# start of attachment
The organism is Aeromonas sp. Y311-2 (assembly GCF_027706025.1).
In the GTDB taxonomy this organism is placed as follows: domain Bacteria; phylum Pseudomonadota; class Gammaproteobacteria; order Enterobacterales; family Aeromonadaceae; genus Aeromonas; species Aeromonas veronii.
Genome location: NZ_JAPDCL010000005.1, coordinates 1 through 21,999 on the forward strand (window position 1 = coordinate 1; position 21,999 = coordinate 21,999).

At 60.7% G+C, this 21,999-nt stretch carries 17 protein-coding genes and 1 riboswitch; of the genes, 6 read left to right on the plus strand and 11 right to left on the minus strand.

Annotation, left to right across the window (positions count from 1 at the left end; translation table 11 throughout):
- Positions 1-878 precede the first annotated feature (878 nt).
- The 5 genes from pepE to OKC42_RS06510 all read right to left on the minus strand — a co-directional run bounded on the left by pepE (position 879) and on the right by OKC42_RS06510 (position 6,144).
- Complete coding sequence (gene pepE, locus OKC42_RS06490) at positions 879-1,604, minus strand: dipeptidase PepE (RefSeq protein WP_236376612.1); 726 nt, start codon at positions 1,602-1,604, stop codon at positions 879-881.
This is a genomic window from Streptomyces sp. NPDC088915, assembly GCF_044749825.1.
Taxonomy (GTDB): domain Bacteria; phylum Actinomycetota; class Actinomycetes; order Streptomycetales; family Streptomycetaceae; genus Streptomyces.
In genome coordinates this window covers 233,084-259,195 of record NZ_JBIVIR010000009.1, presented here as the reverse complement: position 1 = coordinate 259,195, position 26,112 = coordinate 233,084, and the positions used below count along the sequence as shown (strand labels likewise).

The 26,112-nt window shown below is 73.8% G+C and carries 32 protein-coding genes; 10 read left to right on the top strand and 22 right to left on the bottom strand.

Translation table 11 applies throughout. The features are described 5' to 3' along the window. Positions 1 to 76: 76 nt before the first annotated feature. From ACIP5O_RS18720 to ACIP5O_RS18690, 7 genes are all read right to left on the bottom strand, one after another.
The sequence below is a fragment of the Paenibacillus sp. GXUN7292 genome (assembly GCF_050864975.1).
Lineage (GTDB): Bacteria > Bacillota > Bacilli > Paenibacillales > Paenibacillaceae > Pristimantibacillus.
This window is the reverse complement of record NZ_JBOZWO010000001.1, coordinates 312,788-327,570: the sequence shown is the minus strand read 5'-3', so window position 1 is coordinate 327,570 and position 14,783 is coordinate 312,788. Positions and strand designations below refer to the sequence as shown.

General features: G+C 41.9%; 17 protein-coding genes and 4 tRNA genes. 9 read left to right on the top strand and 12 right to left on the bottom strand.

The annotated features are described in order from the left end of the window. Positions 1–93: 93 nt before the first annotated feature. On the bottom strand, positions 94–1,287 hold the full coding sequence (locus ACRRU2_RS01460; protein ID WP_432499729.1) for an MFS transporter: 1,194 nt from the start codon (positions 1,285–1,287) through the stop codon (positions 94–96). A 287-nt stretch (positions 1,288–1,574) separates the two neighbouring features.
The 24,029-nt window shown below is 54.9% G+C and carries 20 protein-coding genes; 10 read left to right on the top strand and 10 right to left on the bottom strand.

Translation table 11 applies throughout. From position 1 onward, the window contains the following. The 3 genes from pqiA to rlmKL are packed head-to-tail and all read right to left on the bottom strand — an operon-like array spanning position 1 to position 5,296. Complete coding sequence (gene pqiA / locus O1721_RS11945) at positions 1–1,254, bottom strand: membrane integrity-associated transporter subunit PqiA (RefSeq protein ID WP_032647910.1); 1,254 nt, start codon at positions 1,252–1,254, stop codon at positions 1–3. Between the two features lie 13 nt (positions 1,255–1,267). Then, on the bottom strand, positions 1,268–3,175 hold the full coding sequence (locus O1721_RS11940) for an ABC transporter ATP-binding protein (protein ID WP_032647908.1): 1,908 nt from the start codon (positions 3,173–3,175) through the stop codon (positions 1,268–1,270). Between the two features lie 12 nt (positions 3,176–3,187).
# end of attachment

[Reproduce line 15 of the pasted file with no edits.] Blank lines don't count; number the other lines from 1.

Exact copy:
Lineage (GTDB): Bacteria > Bacillota > Bacilli > Paenibacillales > Paenibacillaceae > Pristimantibacillus.